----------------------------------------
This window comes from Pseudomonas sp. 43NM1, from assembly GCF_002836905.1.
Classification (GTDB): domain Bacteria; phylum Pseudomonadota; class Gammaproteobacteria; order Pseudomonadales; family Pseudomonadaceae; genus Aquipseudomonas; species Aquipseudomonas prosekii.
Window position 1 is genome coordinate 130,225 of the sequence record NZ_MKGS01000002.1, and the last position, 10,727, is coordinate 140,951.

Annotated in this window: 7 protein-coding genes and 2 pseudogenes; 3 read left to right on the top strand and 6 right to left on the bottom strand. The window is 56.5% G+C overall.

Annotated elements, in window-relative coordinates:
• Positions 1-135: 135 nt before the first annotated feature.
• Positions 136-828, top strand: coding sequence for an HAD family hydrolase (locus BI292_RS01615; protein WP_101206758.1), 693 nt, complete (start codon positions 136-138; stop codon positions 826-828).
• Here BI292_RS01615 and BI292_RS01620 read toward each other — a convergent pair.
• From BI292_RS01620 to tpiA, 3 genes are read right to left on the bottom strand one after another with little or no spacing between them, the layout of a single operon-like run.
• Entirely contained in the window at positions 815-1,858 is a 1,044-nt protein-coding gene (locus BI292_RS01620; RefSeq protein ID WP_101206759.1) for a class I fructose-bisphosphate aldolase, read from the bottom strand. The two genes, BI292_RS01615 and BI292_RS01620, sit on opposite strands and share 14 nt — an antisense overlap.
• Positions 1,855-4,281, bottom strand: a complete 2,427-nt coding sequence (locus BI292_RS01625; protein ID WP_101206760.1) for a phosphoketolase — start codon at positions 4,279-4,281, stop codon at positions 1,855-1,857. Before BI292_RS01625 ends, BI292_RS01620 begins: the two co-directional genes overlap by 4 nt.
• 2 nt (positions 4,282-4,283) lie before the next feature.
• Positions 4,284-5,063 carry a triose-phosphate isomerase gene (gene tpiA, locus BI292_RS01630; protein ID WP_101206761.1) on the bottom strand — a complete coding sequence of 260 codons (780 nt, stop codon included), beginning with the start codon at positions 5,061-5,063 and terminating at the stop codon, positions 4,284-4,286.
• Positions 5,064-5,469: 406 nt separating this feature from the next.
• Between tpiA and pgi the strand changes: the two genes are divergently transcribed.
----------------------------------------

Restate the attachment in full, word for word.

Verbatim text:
This window comes from Pseudomonas sp. 43NM1, from assembly GCF_002836905.1.
Classification (GTDB): domain Bacteria; phylum Pseudomonadota; class Gammaproteobacteria; order Pseudomonadales; family Pseudomonadaceae; genus Aquipseudomonas; species Aquipseudomonas prosekii.
Window position 1 is genome coordinate 130,225 of the sequence record NZ_MKGS01000002.1, and the last position, 10,727, is coordinate 140,951.

Annotated in this window: 7 protein-coding genes and 2 pseudogenes; 3 read left to right on the top strand and 6 right to left on the bottom strand. The window is 56.5% G+C overall.

Annotated elements, in window-relative coordinates:
• Positions 1-135: 135 nt before the first annotated feature.
• Positions 136-828, top strand: coding sequence for an HAD family hydrolase (locus BI292_RS01615; protein WP_101206758.1), 693 nt, complete (start codon positions 136-138; stop codon positions 826-828).
• Here BI292_RS01615 and BI292_RS01620 read toward each other — a convergent pair.
• From BI292_RS01620 to tpiA, 3 genes are read right to left on the bottom strand one after another with little or no spacing between them, the layout of a single operon-like run.
• Entirely contained in the window at positions 815-1,858 is a 1,044-nt protein-coding gene (locus BI292_RS01620; RefSeq protein ID WP_101206759.1) for a class I fructose-bisphosphate aldolase, read from the bottom strand. The two genes, BI292_RS01615 and BI292_RS01620, sit on opposite strands and share 14 nt — an antisense overlap.
• Positions 1,855-4,281, bottom strand: a complete 2,427-nt coding sequence (locus BI292_RS01625; protein ID WP_101206760.1) for a phosphoketolase — start codon at positions 4,279-4,281, stop codon at positions 1,855-1,857. Before BI292_RS01625 ends, BI292_RS01620 begins: the two co-directional genes overlap by 4 nt.
• 2 nt (positions 4,282-4,283) lie before the next feature.
• Positions 4,284-5,063 carry a triose-phosphate isomerase gene (gene tpiA, locus BI292_RS01630; protein ID WP_101206761.1) on the bottom strand — a complete coding sequence of 260 codons (780 nt, stop codon included), beginning with the start codon at positions 5,061-5,063 and terminating at the stop codon, positions 4,284-4,286.
• Positions 5,064-5,469: 406 nt separating this feature from the next.
• Between tpiA and pgi the strand changes: the two genes are divergently transcribed.